Gustavo Sibilla

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June 10, 2016

Gustavo Sibilla

Research Director of ASAP

The Buenos Aires Herald published its interview with the research director of ASAP (Argentine Association of Public Budget and Finance Administration) Gustavo Sibilla on 2 June 2016. Here is the interview:

How many women are in public office in Argentina today?

If we consider the “general universe” of public office, female representation is in line with the wider demographic since they make up 50 percent of the labour force, excluding security and police forces. However, women are under-represented in high-ranking positions in the Executive branch since they represent only 22 percent of those positions in the national administration. This unequal proportion is common to both the previous administration of Cristina Fernández de Kirchner and the current Mauricio Macri government.

How many women hold top government positions nowadays?

The Macri administration increased the number of high-ranking positions from 244 to 300. Female representation, however, remained roughly the same. In 2011, women held 54 top government positions out of a total of 244, while this year, 66 women are serving as ministers, secretaries and deputy-secretaries out of a total of 300. This means there are only 12 women more holding such positions.

What about ministers, specifically?

Macri’s ministries are more male-oriented than during the CFK era. Starting in December, only 14 percent of ministers were women compared to 19 percent in 2011. That low proportion is also seen among secretaries and deputy-secretaries. In 2011, there were only 11 women heading 82 secretariats, while five years later the figure was nine out of 70 — this represents 13 percent in both administrations.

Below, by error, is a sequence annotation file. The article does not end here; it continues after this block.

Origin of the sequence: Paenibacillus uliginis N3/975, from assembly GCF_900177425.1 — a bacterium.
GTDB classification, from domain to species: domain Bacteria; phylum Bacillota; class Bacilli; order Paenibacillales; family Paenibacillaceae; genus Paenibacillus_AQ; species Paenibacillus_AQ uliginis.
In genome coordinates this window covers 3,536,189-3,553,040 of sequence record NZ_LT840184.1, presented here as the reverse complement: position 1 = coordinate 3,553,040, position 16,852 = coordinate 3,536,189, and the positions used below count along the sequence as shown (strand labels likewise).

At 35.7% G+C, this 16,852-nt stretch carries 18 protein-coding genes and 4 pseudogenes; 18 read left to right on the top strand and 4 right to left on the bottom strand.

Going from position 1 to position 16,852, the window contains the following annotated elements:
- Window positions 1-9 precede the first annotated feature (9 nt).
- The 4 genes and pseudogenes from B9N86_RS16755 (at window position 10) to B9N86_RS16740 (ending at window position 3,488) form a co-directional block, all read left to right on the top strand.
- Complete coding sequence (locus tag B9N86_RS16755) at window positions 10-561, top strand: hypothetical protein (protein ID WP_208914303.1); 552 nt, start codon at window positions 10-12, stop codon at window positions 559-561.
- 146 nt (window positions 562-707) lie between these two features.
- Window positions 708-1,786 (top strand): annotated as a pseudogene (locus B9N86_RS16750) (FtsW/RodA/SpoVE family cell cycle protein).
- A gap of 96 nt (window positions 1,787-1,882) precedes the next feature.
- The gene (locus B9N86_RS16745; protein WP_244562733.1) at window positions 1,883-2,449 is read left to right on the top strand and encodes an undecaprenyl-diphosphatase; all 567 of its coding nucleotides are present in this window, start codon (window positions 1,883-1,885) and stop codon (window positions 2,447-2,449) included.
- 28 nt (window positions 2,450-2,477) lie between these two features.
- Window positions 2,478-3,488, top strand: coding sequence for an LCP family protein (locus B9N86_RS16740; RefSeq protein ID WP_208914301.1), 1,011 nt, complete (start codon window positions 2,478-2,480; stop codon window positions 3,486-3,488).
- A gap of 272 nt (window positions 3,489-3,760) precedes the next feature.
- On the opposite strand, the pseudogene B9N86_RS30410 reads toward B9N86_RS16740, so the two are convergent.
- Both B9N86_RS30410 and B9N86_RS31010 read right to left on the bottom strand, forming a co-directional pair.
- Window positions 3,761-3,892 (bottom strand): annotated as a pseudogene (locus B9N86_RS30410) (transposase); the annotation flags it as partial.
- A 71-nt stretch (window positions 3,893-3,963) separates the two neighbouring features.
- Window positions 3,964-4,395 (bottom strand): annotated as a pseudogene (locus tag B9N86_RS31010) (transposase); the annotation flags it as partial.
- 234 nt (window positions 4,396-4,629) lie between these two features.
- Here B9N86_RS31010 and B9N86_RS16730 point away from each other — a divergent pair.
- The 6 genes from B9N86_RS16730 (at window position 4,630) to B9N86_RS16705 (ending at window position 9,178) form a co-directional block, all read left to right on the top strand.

Overall, what access do women have to top government positions if we compare the CFK and Macri administrations?

Female participation in public office has been demoted as we see more women acting as deputy-secretaries (27 percent compared to CFK’s 26 percent), but a lower percentage of women are now holding ministerial positions.

Are there any aspects that have an influence on the decision-making power women have in the administration?

Well, we had a woman as president during the previous administration who had a special sensitivity toward gender issues. On the other hand, female participation during Macri’s tenure as Buenos Aires City mayor was strongly focused on (former lieutenant-mayors) Gabriela Michetti and María Eugenia Vidal. Today, the only woman coming from a previous tenure as City minister is Carolina Stanley, who heads the Social Development Ministry.

How do you assess the fact of having a female governor in Buenos Aires province, and women heading the vice-presidency and the Security Ministry?

I believe (María Eugenia) Vidal’s electoral victory in Buenos Aires province had more to do with the negative image of her opponent than with her own political work in the province. Let’s remember that Macri wanted Gabriela Michetti to be the PRO party candidate in the district, which led to a political crisis within the party.

Do you consider this under-representation to be a steady or a flexible trend?

We believe this under-representantion is going to change, because women already make up half of the labour force in public office. In other words, women “have their half” overall, but they lose representation as we climb up through the hierarchy.

Are there departments that are more female-oriented than others?

Education is one of the areas with more women than average, with 29 percent in 2011 and 25 percent in 2016, but also Health (20 percent in 2011 and 40 percent five years later) and at the Foreign Minstry (45 percent in 2011 and 36 percent in 2016). On the other hand, the Defence and Science and Technology ministries do not have women in their top ranks, and the Interior Ministry did not have any major female representation during the CFK administration.

How strong is the culture of machismo in today’s Argentine society?

There are many remnants of machismo in our society — in politics, science, unions and business chambers. There are certain Spanish roots (in Argentine society) which lead women to play a very limited role. Women began to vote (only) in 1949. So in that sense, Argentina still has to grow up.

Source: The Buenos Aires Herald  

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